Mitchell Halberstadt 
Member since Jul 15, 2013


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Recent Comments

Re: “Citing Gentrification, Craft & Spoon Announces Closure

I loved the traditional Filipino food at Kainbigan, and the down-home atmosphere; never concerned myself with whether it was "of color." (Then again, I'm gay: what's so "queer" about that?)

Talk about resisting "assimilation"? What irony here!

Here's hoping Caabay keeps cooking, and finds another location where we all can enjoy the best of her food!

Posted by Mitchell Halberstadt on 05/12/2018 at 1:51 PM

Re: “Second 'Tuff Shed' Homeless Camp Opens in Oakland, but Some Criticize Closure of the Surrounding Encampment

Mixed feelings on what Naomi wrote. The points about "thinking in silos" and about possible existing spaces are extremely worthwhile and are definitely deserving of further attention and exploration.

However, when she says, "Moving people around (or 'out') does not solve the problem" -- that depends on how one defines the problem. As I've suggested in another comment, we're dealing with two discrete problems: a desperate need for low-income housing (along with displacement from existing homes) -- and the expropriation and abuse of public space. ""Moving people around (or 'out')" is intended to address that abuse as a legitimate concern unto itself.

If we're about to get a lot of new inhabitants pushed out of SF, our message shouldn't be that they're welcome to set up tents and dump their belongings on our streets. "Where should they go" shouldn't be treated as a rhetorical question. It's a problem for each of person to solve, day-by-day -- as it was for me when I was homeless. "Compassionate" doesn't mean "patronizing." (Beyond showers and toilets, so much for "services.") The solution is NEVER a tent on the street of one's choice.

Posted by Mitchell Halberstadt on 05/10/2018 at 10:28 AM

Re: “Second 'Tuff Shed' Homeless Camp Opens in Oakland, but Some Criticize Closure of the Surrounding Encampment

The Tuff-Sheds are a move in the right direction, but as a place for the vast number of homeless folks to camp out (with nearly 3,000 on the streets), they're far too expensive and limited in scope.

Oakland is dealing with two discrete problems: a shortage (and loss) of low-income housing, and the expropriation and abuse of public space. How did "homelessness" become conflated with a supposed "right" to camp (and dump all one's household goods) on the street of one's choice?

In addition to the Tuff Sheds, the City should designate areas where camping is permitted (and doesn't intrude on residential or commercial neighbors), and (at least in many of those instances) dispense with all the surveillance and on-site "social services."

Meanwhile, we need to adopt a Zero Tolerance policy toward camping on the street. We can offer this nomadic population somewhere else to go, but we're not obliged (nor do they necessarily want us) to be living their lives.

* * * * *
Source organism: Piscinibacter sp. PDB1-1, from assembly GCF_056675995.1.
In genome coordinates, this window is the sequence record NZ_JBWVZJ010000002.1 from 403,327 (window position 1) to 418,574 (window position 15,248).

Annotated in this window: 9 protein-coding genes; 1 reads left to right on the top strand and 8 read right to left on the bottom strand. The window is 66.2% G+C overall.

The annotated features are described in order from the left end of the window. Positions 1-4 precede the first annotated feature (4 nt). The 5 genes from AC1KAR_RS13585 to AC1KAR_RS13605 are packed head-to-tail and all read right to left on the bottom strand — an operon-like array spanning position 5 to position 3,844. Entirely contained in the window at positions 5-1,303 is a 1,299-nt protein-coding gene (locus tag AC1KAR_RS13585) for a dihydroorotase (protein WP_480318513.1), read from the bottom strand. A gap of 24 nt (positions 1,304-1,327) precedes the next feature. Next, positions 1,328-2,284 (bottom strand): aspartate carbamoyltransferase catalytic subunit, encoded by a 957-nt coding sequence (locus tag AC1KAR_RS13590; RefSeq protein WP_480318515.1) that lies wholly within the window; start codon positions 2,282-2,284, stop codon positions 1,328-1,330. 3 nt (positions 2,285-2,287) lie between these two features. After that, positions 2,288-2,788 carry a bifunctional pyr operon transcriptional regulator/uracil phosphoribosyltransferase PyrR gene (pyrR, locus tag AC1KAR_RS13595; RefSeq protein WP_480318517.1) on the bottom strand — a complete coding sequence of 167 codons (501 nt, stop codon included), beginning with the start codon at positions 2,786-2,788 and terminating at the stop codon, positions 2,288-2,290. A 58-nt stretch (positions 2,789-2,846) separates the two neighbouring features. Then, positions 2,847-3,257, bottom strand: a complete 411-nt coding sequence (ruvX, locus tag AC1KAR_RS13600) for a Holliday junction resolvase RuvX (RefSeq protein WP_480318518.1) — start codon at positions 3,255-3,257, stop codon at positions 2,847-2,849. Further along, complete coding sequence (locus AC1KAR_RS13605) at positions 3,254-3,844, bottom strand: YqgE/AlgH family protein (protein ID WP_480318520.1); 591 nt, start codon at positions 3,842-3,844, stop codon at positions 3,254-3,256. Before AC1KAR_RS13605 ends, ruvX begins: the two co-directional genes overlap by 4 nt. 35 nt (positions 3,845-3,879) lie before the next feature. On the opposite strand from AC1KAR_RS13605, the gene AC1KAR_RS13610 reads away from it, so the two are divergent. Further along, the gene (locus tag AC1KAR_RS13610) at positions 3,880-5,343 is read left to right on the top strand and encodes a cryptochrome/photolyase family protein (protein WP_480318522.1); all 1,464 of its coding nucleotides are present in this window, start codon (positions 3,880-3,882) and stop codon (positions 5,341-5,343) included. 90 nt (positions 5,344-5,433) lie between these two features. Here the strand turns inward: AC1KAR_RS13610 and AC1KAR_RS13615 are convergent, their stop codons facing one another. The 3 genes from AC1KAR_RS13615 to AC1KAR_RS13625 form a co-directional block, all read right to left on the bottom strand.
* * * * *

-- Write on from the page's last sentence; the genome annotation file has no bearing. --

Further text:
Posted by Mitchell Halberstadt on 05/09/2018 at 6:20 AM

Re: “Opinion: Why Building Housing Near Mass Transit Promotes Collectivism

PS: Don't get me wrong. I'm not opposed to dense housing near transit hubs. I merely reject Victoria's one-size-fits-all vision of "collectivism" as a rationale.

Posted by Mitchell Halberstadt on 04/10/2018 at 4:22 AM

Re: “Opinion: Why Building Housing Near Mass Transit Promotes Collectivism

Dense cities are glorious living artifacts -- perfect, perhaps, as habitats for those touting the current urbanist orthodoxy, with its relentless mantra of "Get people out of their cars," or for those rare creatures who'd relish an opportunity to wait in the rain for a farting, lumbering bus (and to mandate that everyone else do the same).

Many people would prefer to visit rather than live in crowded conditions -- and many feel liberated by being able to come and go as far and as fast as a car can take them, on their own schedules, improvising their own routes. (As for fossil fuels, cars can be electrified -- the sooner the better!)

Suburbia looks like "sprawl" when one's looking down on it. The open road (even in the form of a freeway) is itself a shared vision -- of personal empowerment and expansiveness.

Cold War? Ever heard of Kerouac? Or Springsteen's "Thunder Road"? Got a problem with that?

When collectivism stifles personal autonomy, it turns repressive. That's indeed a real problem. Community ain't worth nothin' if it ain't free.

Posted by Mitchell Halberstadt on 04/10/2018 at 4:02 AM

Re: “Chinatown's New Tiki Bar The Kon-Tiki Nears Grand Opening

Somewhere there's sanity -- in that vast middle ground between ubiquitous tent cities and $13 cocktails. Meanwhile, give us back our parking spaces. Those gnat racks that have replaced them are a solution in search of a problem.

Posted by Mitchell Halberstadt on 11/14/2017 at 2:34 AM

Re: “Chinatown's New Tiki Bar The Kon-Tiki Nears Grand Opening

Somewhere there's still sanity - in that vast middle area between homeless encampments and $13 cocktails. As for those gnat racks? Give us back our parking spaces!

Posted by Mitchell Halberstadt on 11/14/2017 at 2:24 AM

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